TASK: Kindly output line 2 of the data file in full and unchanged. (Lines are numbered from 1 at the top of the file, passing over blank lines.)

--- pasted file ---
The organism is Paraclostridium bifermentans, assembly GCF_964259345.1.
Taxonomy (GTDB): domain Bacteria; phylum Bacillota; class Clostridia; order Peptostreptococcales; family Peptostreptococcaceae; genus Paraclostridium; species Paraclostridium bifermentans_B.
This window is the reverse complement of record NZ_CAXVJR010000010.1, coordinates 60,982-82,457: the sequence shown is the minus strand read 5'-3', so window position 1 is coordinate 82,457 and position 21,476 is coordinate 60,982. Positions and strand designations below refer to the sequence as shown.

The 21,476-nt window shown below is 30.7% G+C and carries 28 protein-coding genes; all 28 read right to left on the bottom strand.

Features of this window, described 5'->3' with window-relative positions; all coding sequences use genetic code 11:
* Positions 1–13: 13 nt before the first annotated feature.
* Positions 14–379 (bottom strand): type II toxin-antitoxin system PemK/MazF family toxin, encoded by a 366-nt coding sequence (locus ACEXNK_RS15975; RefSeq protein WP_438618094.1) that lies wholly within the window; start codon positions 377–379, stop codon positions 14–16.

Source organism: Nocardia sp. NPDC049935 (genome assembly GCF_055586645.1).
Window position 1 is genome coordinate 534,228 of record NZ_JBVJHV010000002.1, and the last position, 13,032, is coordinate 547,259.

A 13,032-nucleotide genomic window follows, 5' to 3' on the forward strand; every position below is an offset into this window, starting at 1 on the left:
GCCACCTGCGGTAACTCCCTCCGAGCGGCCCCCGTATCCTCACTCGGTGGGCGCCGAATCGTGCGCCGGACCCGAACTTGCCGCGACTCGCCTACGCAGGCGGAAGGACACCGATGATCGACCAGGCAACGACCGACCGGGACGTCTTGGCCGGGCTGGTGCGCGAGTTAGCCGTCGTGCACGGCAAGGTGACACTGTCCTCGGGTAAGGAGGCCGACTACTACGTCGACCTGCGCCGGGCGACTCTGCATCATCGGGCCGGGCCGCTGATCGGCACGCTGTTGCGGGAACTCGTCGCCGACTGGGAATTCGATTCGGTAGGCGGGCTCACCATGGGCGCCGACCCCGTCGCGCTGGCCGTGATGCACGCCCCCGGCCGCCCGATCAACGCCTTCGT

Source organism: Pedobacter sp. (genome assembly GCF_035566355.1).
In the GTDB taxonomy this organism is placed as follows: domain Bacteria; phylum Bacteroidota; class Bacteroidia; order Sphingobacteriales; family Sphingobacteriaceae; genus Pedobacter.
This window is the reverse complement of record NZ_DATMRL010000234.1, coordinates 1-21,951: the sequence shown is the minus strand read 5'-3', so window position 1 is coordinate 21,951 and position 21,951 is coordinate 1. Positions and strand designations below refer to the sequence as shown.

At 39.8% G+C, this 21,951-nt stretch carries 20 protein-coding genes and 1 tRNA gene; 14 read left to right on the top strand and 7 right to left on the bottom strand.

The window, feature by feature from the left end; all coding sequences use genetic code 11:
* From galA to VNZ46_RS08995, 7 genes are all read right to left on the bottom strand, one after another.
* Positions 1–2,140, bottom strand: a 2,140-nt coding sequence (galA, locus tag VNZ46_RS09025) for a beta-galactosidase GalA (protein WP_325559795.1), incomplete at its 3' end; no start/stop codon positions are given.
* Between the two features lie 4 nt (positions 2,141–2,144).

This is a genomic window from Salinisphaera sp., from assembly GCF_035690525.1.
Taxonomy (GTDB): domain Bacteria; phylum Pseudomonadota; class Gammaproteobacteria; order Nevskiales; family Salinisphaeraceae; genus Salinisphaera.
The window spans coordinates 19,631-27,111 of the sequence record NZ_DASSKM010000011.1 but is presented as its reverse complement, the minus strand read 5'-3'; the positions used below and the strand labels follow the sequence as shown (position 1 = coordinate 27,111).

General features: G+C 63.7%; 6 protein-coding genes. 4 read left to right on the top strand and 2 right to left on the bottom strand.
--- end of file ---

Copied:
Taxonomy (GTDB): domain Bacteria; phylum Bacillota; class Clostridia; order Peptostreptococcales; family Peptostreptococcaceae; genus Paraclostridium; species Paraclostridium bifermentans_B.